As to Civil Gideon, I suggest that the legal profession does what the medical profession does. Any patient that goes to the Emergency Room must have their medical problem addressed and follow up care arranged regardless of their ability to pay. This is EMTALA. If the care they recieve varies from the standard of care as determined by any hired witness, the physican or medical treatment facility can be sued. Why is there not the same arrangement for the legal profession? This way no one loses their child in a legal custody matter because they could not afford a lawyer.

Posted by: thorckmorton | May 22, 2008 2:43 PM

The public's and the media's adoption of the image of trial lawyers as greedy and self-serving is not accidental. To a great degree, it has been driven by a decades-long campaign backed by corporations (e.g., tobacco, asbestos, chemical, and insurance companies) that are likely to be sued by injured plaintiffs and by conservatives who seek to defund trial lawyers, who disproportionately tend to support progressive candidates. To learn about this strategic campaign and its methods, read Dave Johnson's Commonweal Institute report "The Attack on Trial Lawyers and Tort Law" and other articles at

Posted by: Katherine Forrest | May 24, 2008 7:59 PM

"[T]he image of trial lawyers as greedy and self-serving...has been driven by a decades-long campaign backed by corporations...and by conservatives who seek to defund trial lawyers..."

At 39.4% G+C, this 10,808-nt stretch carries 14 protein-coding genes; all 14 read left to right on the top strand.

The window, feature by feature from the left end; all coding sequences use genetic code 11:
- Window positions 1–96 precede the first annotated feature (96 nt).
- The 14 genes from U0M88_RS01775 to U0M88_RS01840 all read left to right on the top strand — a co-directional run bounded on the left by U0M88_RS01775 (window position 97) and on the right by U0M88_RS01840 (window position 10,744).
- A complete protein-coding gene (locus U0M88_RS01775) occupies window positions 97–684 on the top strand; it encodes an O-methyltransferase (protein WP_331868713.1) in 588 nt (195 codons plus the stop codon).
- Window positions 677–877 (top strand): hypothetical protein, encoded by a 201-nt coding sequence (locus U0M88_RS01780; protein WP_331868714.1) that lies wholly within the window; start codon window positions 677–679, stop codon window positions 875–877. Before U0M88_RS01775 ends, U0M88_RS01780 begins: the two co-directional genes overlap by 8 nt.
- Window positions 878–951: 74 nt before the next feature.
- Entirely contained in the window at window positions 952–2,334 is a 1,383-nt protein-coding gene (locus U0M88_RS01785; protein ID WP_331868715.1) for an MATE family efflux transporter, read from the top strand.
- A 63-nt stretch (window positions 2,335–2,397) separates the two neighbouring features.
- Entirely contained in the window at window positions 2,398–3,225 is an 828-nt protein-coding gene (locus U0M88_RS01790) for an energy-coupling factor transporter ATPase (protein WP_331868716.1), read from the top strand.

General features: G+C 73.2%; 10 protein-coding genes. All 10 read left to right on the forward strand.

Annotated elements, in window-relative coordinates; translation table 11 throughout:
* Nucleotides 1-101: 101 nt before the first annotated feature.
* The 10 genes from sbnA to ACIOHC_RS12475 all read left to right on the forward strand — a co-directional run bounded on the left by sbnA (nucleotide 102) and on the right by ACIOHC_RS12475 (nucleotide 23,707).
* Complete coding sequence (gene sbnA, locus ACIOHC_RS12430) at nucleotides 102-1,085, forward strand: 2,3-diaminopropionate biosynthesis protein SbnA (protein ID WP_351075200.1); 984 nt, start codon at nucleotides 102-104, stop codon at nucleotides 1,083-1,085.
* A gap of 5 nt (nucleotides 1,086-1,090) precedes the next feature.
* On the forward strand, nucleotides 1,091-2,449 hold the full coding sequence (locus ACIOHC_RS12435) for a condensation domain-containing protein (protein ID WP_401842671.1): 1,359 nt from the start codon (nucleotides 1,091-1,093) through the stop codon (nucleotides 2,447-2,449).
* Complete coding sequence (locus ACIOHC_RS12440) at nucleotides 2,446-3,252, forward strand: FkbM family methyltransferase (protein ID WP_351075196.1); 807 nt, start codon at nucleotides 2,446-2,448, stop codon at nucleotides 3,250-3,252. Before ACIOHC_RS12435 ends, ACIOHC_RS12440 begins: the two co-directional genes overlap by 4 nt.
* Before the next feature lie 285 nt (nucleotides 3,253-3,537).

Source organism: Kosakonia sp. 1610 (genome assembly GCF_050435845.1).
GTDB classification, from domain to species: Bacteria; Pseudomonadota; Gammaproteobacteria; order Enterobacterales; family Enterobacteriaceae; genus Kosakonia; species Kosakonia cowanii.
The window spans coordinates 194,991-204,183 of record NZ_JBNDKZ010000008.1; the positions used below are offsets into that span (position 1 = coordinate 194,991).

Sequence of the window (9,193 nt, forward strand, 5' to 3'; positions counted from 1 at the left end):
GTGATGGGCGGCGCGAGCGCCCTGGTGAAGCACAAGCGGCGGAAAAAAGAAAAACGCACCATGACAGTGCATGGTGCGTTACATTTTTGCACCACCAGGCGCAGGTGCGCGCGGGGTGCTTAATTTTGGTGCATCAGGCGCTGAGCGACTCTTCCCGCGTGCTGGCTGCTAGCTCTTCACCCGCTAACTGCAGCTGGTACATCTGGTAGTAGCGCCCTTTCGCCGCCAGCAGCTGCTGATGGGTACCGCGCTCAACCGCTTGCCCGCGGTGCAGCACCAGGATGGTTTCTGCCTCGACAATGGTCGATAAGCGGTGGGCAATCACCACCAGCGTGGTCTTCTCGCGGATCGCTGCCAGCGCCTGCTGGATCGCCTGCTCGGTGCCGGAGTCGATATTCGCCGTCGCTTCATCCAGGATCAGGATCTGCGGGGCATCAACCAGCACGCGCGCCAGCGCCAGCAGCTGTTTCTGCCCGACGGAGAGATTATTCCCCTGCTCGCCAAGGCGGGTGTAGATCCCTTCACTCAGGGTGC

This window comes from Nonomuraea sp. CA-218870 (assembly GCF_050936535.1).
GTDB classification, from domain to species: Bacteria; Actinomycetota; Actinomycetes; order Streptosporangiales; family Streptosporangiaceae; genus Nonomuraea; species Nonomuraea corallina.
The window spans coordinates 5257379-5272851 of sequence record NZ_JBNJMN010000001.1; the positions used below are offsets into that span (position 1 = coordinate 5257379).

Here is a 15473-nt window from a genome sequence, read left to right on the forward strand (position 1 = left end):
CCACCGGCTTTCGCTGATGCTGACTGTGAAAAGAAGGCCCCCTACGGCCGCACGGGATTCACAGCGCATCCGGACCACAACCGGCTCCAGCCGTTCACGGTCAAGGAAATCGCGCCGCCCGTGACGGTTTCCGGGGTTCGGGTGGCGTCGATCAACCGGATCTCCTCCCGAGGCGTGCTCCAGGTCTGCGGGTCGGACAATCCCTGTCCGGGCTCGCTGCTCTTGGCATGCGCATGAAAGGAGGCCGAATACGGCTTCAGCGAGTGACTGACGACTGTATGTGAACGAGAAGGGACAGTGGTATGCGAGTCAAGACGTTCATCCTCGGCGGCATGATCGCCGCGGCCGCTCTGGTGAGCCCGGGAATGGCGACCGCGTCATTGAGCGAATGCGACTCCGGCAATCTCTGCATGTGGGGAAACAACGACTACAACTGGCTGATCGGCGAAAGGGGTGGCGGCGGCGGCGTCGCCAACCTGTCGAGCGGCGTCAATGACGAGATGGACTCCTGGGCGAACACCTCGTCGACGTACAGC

Ms. Forrest:

Obviously, not all trial lawyers extort the legal system. But many do. These lawyers, often referred to as the "greedy trial lawyers," reinforce their own negative image. One only needs open the back of any phone book and realize that this image is hardly a conspiracy by "conservatives." The image is also simply word-of-mouth among the non "greedys" like us who truly recognize the intricate ways certain trial lawyers extort businesses through threats of litigation and run-away juries.

Thus, to simply write-off the negative image of these lawyers as an ideological gimmick is breathtakingly myopic.

Posted by: Lawyer | May 25, 2008 2:09 PM

Actually, Lawyer, as soon as you start using "trial lawyer" as a substitute for "plaintiff-side civil litigation attorney", it's breathtakingly clear what myopic vision you're trying to impose on the debate. (I mean, really; why insult the perfectly competent lawyers on the other side? Is the defense attorney opposing me at trial not a "trial attorney" because he represents a corporation? What is he, then--a moonlighting document reviewer?)

Posted by: mythago | May 30, 2008 9:56 PM